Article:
Referring to FIGS. 1 and 2, an adhesive dispensing apparatus 10 is illustrated for applying adhesive beads to a container 12. Container 12 travels along a conveyor 14 along a path indicated by directional arrows 16. Conveyor 14 is schematically illustrated as a belt, however, in practice, such conveyors take many different forms depending on the packaging operation and container requirements. Container 12 includes a first major flap 20, a second major flap 22, a first minor flap 24 and a second minor flap 26. Minor flaps 24, 26 are folded inwardly toward an interior 28 of container 12, while major flaps 20, 22 are folded outwardly with respect to container interior 28. This configures container 12 for receipt of the siftproof adhesive bead pattern to be discussed below.
Apparatus 10 more specifically includes a pair of vertical support members 30, 32 coupled to a horizontal support member 34 and carrying a horizontal guide element 36 in the form of a cylindrical rod. A pair of linear electric motors 40, 42 are received on guide element 36 for providing positioning and linear movement of manifolds 44, 46 and dispensing guns 48,50 in a direction 8 generally perpendicular to conveying path 16. Electrically actuated and controlled linear motion devices of this type are available as LM Series Linear Modules from Industrial Devices Corporation in Petaluma, Calif. Respective manifolds 44, 46 are affixed to linear motors 40, 42. Manifolds 44, 46 further carry respective adhesive dispensing guns 48, 50 configured to dispense adhesive from nozzles 48 a, 50 a in an on/off fashion. Adhesive dispensing guns 48, 50 can be pneumatic such as the H200 or H400 Series dispensing guns from Nordson Corporation of Westlake, Ohio, or an electric gun, such as the NORDSONŽ E350 Series. However, other types of pneumatically or electrically-actuated on/off type guns may be used as well. Adhesive is carried to guns 48, 50 through their respective manifolds 44, 46 which are in fluid communication with adhesive supply hoses 52, 54. A pair of pressurized air hoses 56, 58 feed air to manifolds 44, 46. This air is supplied through manifolds 44, 46 to guns 48, 50 in order to actuate guns 48, 50 between on and off conditions.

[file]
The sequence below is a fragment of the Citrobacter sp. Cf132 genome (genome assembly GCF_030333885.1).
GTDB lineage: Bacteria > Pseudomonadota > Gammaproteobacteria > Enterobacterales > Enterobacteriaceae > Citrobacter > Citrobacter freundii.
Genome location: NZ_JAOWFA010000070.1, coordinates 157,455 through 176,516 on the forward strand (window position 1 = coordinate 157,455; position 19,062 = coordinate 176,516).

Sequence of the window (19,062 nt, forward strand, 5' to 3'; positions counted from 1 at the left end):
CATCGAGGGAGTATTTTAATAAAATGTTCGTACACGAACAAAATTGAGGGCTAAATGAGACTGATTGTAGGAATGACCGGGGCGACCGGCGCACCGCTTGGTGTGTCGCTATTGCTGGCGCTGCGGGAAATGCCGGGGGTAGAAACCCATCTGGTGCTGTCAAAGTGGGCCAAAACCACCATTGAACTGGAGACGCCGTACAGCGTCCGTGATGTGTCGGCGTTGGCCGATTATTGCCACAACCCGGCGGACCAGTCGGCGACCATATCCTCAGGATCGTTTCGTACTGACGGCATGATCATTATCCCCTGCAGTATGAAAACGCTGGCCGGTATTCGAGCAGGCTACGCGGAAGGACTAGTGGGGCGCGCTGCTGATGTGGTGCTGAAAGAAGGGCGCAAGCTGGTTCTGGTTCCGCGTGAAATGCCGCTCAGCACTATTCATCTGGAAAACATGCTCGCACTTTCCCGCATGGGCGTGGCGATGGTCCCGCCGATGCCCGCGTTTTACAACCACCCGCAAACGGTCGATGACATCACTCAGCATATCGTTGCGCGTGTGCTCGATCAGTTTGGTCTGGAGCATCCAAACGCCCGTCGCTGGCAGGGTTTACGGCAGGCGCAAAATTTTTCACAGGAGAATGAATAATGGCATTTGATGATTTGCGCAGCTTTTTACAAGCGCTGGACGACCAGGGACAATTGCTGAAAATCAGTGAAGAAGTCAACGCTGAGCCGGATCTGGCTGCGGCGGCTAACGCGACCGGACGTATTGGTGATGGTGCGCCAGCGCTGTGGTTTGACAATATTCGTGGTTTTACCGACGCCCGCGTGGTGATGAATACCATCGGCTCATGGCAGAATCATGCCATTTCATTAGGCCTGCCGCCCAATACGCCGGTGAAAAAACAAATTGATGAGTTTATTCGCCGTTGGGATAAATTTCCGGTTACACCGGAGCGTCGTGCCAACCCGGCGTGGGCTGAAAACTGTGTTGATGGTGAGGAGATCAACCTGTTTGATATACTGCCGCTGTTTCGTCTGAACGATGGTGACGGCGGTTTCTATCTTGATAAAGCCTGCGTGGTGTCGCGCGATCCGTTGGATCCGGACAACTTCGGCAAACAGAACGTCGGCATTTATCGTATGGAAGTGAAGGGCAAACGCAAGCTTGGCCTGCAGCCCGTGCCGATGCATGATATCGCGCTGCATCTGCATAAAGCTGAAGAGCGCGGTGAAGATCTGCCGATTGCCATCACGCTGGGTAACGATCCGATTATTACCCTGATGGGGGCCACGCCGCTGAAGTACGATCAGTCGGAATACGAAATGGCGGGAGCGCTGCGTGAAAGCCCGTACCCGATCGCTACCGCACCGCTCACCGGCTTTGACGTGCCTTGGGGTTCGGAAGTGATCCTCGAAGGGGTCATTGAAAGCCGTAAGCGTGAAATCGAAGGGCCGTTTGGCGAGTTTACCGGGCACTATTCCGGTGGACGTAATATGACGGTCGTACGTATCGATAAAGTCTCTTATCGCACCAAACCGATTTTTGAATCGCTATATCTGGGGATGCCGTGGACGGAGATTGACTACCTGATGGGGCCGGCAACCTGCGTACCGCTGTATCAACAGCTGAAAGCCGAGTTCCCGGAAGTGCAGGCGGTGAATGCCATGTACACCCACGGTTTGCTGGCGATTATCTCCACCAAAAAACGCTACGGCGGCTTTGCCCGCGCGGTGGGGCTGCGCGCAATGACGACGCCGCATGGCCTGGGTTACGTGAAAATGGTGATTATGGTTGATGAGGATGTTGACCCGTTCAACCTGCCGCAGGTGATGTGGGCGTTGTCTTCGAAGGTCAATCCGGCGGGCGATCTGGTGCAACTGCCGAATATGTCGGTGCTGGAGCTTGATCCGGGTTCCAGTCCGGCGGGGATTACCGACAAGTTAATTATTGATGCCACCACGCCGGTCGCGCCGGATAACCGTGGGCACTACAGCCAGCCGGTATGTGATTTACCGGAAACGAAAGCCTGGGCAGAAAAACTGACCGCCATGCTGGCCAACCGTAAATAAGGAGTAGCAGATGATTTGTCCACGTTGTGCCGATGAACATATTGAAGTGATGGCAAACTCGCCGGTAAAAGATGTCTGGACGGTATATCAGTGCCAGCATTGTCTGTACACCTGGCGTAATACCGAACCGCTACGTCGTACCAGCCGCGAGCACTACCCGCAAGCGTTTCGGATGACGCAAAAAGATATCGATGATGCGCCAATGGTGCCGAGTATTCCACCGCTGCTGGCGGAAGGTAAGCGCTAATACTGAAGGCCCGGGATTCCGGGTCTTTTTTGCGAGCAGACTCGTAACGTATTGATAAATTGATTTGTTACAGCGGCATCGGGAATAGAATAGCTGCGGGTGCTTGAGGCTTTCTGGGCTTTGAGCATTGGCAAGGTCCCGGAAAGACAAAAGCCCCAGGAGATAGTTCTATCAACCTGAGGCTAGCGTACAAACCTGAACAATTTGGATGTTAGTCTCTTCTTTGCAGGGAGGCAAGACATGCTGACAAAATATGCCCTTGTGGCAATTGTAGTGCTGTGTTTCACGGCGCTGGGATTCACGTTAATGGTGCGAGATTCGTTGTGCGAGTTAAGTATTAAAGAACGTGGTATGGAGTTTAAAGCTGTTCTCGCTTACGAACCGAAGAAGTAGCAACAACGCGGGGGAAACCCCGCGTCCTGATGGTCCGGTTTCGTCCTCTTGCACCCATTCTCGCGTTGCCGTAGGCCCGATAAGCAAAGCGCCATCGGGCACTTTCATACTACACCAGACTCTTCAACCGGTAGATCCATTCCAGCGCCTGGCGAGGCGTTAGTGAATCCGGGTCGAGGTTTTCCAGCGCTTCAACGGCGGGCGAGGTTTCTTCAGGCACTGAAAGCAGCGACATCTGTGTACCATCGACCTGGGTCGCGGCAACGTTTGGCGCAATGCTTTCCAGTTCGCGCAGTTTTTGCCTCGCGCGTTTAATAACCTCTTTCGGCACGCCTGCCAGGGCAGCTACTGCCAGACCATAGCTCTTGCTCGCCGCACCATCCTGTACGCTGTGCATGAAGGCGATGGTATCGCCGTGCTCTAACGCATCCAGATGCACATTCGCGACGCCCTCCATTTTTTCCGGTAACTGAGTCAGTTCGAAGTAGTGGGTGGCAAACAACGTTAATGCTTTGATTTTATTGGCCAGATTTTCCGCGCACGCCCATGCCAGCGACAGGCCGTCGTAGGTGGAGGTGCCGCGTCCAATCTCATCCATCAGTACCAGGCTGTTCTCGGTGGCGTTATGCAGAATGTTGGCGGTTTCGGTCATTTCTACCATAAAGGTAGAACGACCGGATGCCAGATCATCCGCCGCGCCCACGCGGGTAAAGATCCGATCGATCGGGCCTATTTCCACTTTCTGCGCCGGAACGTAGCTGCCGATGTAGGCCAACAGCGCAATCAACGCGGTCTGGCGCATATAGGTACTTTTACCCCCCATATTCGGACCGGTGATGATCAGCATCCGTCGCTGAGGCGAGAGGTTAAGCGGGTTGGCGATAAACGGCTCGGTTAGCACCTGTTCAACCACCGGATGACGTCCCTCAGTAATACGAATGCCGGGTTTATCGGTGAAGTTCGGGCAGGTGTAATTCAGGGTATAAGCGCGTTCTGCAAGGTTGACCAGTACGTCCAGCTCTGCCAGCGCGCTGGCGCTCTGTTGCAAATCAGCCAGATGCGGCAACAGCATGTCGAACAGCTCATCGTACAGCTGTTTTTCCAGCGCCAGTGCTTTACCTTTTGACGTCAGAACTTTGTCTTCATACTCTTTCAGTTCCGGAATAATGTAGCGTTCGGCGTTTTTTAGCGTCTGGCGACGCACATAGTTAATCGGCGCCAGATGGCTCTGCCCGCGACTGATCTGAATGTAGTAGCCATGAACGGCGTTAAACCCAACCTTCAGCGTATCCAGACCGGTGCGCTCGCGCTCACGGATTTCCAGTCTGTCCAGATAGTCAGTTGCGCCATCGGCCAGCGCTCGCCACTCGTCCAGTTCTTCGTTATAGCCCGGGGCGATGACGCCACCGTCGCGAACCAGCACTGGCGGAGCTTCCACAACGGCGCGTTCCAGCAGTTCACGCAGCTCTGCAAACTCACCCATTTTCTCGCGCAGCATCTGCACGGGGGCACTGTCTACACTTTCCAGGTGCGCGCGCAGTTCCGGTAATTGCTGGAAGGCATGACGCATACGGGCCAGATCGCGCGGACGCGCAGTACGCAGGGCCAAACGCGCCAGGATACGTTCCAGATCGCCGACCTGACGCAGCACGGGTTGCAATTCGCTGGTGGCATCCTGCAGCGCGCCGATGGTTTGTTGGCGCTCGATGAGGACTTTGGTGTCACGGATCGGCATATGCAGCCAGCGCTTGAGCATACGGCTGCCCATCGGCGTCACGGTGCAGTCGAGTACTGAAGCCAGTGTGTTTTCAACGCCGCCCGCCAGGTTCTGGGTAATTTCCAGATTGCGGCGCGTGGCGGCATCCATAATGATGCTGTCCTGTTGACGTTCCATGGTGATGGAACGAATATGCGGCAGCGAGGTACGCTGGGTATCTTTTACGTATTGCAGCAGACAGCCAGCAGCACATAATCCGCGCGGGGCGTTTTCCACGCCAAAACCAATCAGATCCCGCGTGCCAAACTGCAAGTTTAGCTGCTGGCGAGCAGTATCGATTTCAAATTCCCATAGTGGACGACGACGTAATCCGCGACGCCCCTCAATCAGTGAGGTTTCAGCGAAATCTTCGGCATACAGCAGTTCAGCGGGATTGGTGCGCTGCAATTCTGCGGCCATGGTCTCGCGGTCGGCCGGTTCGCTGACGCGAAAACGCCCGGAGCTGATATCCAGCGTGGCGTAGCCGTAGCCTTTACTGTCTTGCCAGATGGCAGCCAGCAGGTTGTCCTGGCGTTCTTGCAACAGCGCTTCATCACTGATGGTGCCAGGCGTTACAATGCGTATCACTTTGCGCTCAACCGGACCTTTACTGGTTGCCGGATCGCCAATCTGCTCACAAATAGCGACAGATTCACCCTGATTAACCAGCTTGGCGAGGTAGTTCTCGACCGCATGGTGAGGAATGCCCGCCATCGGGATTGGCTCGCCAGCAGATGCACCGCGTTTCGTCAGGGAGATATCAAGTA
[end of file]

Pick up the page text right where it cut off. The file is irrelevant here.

When guns 48, 50 are on or in open positions, pressurized adhesive will flow through hoses 52, 54, manifolds 44, 46 and nozzles 48 a, 50 a and discharge as respective beads 70, 72, 74 in accordance with the method of this invention. Bead 70 extends along respective edges 20 a, 24 a of first major flap 20 and first minor flap 24. Bead 74 extends along respective edges 20 c, 26 c of first major flap 20 and second minor flap 26. Bead 72 is comprised of connected portions 72 a, 72 b, 72 c. Bead portions 72 a, 72 b, 72 c respectively extend along a first edge 22 a, a second edge 22 b, and a third edge 22 c of second major flap 22. Bead portions 72 a, 72 c further extend onto respective edges 24 a, 26 c of first and second minor flaps 24, 26.